We found TurningPoint very easy to install and configure, and your client can purchase the software from a reseller or directly from Red Wing Software. As with Cougar Mountain's Denali, TurningPoint is available pre-installed and configured on an Applianz Data Vault server. During set-up, you can configure data-entry screens to hide fields that aren't used, streamlining the data entry process. Reports are designed in Crystal Reports, and offer a large amount of configurability using filters and good drill-down capability.

TurningPoint probably isn't suitable for those clients that are bordering on being an enterprise, rather than an SMB. For one thing, the account/sub-account mask is only 10 characters long. For another, the software uses a proprietary database, not SQL. Still, we do think that TurningPoint is definitely a step-up application, in both capability and capacity, from most of the entry-level systems available.


Sage has perhaps the widest range of accounting software products in the world, including the three packages covered in this roundup. If you can't find an entry-level or mid-range Sage product that fits your client's needs, then that client probably needs a vertical or custom-accounting system.

Sage Accpac 200 ERP is in the middle of the Accpac lineup, all of which are modular. Modules are available for GL, AR, AP, inventory, order entry, purchase order, U.S. and Canadian payrolls, national accounts management, and project and job costing. Sage also offers human resources and customer relationship management applications, which are easy to interface with the Accpac ERP systems.

What varies from edition to edition are some features and capacities. For example, Accpac 100 ERP does not have vendor contract costs in the purchase order module, while Accpac 200 ERP and 500 ERP do. Sage Accpac 200 ERP and 500 ERP are built on the same platform, so an upgrade for additional capacities and features is easy to do. This might be necessary, as Accpac 200 ERP has a limit of 10 concurrent users, while Accpac 500 ERP can accommodate as many users as the server can reasonably handle, or an unlimited amount of users if multiple servers are used.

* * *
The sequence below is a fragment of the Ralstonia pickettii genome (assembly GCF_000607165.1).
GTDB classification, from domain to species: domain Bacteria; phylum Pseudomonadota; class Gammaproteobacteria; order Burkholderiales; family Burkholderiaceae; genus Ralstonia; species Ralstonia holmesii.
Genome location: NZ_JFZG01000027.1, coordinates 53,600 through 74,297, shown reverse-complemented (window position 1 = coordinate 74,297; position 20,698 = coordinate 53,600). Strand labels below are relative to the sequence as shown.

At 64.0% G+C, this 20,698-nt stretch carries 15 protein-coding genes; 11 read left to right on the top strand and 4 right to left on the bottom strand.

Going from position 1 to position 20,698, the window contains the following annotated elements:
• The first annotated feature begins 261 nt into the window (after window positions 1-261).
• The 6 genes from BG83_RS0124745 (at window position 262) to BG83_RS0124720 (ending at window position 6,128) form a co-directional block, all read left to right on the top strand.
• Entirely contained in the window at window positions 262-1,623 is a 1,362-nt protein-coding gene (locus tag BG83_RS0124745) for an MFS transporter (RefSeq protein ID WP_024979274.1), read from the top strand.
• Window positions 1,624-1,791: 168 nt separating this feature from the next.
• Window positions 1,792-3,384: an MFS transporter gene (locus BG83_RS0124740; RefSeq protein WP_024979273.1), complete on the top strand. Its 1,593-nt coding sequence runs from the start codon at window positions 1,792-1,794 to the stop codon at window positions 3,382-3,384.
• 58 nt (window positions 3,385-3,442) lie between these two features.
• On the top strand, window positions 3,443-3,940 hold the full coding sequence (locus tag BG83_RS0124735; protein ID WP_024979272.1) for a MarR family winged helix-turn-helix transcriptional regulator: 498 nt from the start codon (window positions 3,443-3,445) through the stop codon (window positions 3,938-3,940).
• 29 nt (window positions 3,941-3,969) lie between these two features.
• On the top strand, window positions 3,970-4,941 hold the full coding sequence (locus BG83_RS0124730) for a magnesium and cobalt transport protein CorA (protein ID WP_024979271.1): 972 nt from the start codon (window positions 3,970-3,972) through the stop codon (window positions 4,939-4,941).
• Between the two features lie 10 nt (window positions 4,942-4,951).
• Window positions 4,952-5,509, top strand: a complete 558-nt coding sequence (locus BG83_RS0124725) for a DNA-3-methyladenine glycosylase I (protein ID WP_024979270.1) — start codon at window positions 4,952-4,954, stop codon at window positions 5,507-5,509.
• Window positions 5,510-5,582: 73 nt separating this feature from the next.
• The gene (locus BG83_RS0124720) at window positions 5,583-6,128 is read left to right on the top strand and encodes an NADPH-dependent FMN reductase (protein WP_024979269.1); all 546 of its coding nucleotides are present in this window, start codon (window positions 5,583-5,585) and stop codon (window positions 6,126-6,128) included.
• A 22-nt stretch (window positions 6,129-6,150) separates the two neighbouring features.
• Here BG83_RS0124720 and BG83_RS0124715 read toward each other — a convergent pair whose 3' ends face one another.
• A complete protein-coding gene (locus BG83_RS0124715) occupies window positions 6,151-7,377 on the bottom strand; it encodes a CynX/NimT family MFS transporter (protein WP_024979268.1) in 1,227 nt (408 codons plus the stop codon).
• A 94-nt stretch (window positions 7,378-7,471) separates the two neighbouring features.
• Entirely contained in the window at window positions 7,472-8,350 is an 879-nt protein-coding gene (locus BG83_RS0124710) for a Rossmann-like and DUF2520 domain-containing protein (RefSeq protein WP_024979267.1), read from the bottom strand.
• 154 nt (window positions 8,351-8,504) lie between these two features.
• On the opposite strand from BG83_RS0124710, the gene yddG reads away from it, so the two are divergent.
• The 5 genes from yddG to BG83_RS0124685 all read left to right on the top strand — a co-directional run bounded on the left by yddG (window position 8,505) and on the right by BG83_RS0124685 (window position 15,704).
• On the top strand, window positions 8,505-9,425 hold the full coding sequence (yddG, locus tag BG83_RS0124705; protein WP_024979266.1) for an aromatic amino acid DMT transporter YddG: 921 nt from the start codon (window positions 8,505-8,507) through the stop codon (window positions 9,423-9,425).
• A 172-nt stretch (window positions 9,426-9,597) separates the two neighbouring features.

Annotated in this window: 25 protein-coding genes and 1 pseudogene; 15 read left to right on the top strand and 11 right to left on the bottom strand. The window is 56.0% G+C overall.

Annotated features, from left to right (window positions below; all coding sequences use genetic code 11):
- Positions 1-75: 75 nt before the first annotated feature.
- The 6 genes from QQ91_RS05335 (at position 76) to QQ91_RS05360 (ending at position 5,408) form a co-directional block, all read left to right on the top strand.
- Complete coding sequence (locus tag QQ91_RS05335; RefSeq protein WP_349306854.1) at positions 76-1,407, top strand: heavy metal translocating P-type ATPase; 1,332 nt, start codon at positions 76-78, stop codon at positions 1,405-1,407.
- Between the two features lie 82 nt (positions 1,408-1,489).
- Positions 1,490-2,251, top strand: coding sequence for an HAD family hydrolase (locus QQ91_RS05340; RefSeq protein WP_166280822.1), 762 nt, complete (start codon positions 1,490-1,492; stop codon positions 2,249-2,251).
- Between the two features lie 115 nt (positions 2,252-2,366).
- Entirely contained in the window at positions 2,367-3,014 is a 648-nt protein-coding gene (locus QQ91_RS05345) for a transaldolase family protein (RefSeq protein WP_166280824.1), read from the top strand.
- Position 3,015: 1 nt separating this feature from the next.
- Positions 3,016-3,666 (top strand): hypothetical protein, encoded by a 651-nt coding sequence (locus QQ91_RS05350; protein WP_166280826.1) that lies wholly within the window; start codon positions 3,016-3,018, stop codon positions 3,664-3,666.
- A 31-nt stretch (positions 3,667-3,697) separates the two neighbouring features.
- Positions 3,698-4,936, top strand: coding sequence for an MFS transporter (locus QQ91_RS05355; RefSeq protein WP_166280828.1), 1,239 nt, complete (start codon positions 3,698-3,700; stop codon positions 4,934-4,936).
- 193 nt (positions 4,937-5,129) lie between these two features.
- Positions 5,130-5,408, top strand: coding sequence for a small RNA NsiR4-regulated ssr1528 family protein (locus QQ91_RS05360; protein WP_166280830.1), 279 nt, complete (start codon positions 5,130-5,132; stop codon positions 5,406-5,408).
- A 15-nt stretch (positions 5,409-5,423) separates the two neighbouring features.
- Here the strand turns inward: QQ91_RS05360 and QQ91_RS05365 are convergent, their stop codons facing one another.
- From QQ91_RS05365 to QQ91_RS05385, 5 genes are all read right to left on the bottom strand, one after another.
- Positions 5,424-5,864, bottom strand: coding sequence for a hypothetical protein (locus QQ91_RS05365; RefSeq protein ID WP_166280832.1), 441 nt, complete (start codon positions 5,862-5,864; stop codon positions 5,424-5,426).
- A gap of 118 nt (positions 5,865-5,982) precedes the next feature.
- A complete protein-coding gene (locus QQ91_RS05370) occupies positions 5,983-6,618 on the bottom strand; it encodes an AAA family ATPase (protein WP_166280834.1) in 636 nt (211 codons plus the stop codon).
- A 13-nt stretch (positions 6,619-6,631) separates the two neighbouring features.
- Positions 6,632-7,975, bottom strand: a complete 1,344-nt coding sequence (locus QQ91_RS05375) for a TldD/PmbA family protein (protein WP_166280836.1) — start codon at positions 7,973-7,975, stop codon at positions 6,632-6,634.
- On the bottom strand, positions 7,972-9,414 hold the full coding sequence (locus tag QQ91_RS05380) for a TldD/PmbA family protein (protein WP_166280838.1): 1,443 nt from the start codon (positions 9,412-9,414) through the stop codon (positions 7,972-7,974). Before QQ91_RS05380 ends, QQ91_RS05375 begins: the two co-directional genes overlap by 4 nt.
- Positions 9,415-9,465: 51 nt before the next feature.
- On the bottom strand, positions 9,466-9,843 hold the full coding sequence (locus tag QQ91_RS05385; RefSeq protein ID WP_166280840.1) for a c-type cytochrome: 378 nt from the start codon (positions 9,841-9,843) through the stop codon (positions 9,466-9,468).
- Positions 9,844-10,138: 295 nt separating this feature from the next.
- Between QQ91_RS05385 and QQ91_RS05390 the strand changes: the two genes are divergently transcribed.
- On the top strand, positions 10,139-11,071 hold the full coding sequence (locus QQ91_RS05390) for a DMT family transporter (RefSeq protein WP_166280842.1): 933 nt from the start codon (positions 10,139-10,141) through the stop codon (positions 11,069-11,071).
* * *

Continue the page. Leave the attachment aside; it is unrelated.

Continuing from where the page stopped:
Accpac 200 ERP is built on top of a SQL database. We tested the application using the Pervasive SQL database, but your clients can also run Accpac 200 ERP on Microsoft SQL, Oracle, or IBM's DB2. Using Pervasive, we first installed the database, then the application. This process went very smoothly, and we were up and running without problems. Accpac 200 ERP can also be run off of a Linux server, using any of the above databases, and can be configured to be completely Web-based, though the number of simultaneous users remains the same whether the software is accessed via a network or the Internet.

We found Accpac 200 ERP to be easy to navigate. The screens are well laid out, and we had no problem finding the desired tasks. All of the modules appear comprehensive and robust, though there is a slight limitation in some areas. These include GL account segments, which are limited to three (which is enough to handle company, division and account number), and only a single budget. Given the limitation of 10 simultaneous users, it's possible that the migration from 200 ERP to 500 ERP might happen fairly quickly.

Accpac 200 ERP, and its larger sibling, Accpac 500 ERP, are solid, mature products, and the 200 ERP-to-500 ERP upgrade path provides plenty of room for a growing client. The only question is whether your client is ready to jump from an entry-level accounting system to even as powerful an application as Accpac 200 ERP. If not, one of the other Sage products, or an application from another vendor, may be a better approach.

SAGE MAS 90 4.2

While Sage has a lot of accounting products, they aren't all created on the same software base. Many of its products were originally developed by other companies acquired by Sage. MAS 90 and its sister products, MAS 200 and 500, come from a division of Sage that was originally State of the Art Software. MAS 90, as a product, has been around for several decades, though it has no resemblance to the original application.

MAS 90 and MAS 200 are functionally similar; the biggest difference is the database each is built on top of. MAS 90 uses a proprietary database that is not user-accessible without an optional ODBC access kit. It is automatically installed as part of the installation. MAS 200 can be purchased with either the proprietary database or Microsoft SQL, which would entail a somewhat more elaborate installation and configuration process than the one we experienced. Again, as the MAS products are intended to be installed by qualified resellers and VARs, rather than the client themselves, this should not pose a problem.